MANY infections that kids are treated for (ear infections, pneumonia, etc) are actually viral. We only know for sure if we culture infected fluid like mucous or ear effusion. That is neither practical not indicated on a routine basis. Therefore, if we see a sick kiddo with fever and nasty ears or junky lungs, we put them on an antibiotic. If it is bacterial, the med takes care of it. If it's viral, time does. All the more reason to limit antibiotics to a narrow spectrum aimed at treating what bacteria is most likely, and with the fewest side effects.

    Now, in a kid with Down's, it makes more sense. Those children are notorious for having chronic ear infections with resistent bacteria. Effective treatment is also super important to reduce further hearing/speech implications. Rocephin makes more sense there.

    3. I had the best luck getting Augmentin (nasty tasting) antibiotic into B by putting it in one ounce of a vanilla flavored shake held in a cup with a straw. The trick is to do this from the first dose, though. If a little one gets the full taste effect, they are WAY more likely to refuse future doses you attempt to disguise. They will be on high alert.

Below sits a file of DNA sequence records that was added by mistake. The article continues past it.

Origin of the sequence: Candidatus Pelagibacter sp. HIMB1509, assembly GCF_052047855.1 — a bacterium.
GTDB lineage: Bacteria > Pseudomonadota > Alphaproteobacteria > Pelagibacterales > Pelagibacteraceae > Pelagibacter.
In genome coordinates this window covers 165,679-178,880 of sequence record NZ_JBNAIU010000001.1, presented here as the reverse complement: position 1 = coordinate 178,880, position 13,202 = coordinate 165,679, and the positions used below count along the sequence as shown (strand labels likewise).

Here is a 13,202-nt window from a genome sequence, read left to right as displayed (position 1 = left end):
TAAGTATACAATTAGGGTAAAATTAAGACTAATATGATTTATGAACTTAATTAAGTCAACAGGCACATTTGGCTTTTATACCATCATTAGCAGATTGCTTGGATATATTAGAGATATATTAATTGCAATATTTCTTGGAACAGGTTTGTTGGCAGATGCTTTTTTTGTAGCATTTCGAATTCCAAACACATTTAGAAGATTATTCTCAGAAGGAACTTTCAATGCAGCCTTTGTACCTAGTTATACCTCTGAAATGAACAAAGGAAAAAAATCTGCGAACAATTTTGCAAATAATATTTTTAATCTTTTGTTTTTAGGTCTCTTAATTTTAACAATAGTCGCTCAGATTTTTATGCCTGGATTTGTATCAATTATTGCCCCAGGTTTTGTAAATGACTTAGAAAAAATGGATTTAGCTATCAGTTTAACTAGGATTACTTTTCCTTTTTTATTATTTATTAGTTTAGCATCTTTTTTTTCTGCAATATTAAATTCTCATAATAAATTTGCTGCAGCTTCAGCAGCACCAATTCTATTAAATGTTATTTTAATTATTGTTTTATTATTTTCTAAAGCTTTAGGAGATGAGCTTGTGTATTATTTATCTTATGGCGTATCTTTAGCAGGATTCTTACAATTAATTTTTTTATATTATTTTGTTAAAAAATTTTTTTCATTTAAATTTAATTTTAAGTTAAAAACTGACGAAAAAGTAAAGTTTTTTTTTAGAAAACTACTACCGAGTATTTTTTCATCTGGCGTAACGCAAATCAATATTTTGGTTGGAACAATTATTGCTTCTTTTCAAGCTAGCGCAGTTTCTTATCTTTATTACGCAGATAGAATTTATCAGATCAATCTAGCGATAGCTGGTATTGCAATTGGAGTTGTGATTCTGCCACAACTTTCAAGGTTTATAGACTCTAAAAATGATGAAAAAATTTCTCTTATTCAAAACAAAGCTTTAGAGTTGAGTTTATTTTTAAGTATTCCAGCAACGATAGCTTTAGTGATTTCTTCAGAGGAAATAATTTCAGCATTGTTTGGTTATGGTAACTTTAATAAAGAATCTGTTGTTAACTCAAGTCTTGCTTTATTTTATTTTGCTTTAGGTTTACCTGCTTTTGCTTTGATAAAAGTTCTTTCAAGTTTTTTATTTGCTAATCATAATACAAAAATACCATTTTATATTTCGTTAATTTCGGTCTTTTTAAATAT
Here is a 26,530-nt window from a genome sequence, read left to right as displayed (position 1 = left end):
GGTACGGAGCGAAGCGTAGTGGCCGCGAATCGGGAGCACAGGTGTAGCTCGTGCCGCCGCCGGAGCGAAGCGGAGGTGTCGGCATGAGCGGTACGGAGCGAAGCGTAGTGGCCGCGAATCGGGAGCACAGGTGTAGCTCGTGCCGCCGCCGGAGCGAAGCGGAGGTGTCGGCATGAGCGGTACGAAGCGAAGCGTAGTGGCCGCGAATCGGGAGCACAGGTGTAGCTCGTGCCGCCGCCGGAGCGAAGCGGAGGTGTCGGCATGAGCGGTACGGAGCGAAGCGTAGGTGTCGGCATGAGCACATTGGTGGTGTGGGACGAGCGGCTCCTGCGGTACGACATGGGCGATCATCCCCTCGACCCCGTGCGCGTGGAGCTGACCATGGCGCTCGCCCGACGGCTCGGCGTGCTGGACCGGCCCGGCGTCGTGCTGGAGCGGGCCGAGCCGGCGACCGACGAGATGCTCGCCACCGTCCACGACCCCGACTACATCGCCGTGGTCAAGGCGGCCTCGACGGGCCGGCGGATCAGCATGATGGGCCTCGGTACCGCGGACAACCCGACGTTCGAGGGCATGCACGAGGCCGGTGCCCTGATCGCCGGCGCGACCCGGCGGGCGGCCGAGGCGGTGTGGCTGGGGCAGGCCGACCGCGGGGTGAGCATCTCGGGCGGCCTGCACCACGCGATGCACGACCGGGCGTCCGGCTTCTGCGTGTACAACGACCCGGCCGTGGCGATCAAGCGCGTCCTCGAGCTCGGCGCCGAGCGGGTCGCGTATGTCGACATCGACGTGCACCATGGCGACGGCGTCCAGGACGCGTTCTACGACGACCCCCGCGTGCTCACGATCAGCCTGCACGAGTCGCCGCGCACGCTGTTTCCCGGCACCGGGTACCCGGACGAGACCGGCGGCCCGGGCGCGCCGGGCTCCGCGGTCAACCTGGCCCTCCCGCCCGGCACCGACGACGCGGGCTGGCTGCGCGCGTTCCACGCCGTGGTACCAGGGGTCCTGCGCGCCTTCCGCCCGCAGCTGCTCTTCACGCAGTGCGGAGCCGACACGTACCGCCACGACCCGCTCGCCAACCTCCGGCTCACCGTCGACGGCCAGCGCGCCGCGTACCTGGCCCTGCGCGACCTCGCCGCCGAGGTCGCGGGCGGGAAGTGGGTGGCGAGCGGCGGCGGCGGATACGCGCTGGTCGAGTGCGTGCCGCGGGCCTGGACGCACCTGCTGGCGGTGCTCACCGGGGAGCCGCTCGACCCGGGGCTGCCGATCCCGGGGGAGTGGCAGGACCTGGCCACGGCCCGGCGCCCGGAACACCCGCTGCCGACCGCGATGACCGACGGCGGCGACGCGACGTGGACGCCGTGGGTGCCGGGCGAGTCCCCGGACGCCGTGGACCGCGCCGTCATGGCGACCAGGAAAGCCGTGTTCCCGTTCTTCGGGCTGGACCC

So, if your child is a rotten med taker, like mine, try the one ounce of a flavored shake in a cup with a lid and a straw from the first dose. Limiting it to one ounce assures you that the child got the whole dose. The lid blocks the med smell, which can turn a kid off instantly. The straw helps bypass some tasebuds.

    The best approach for oral steroids is pouring it into a spoonful of Hershey's chocolate syrup followed by a chocolate milk chaser.

    Hopefully you won't need this advice in the future!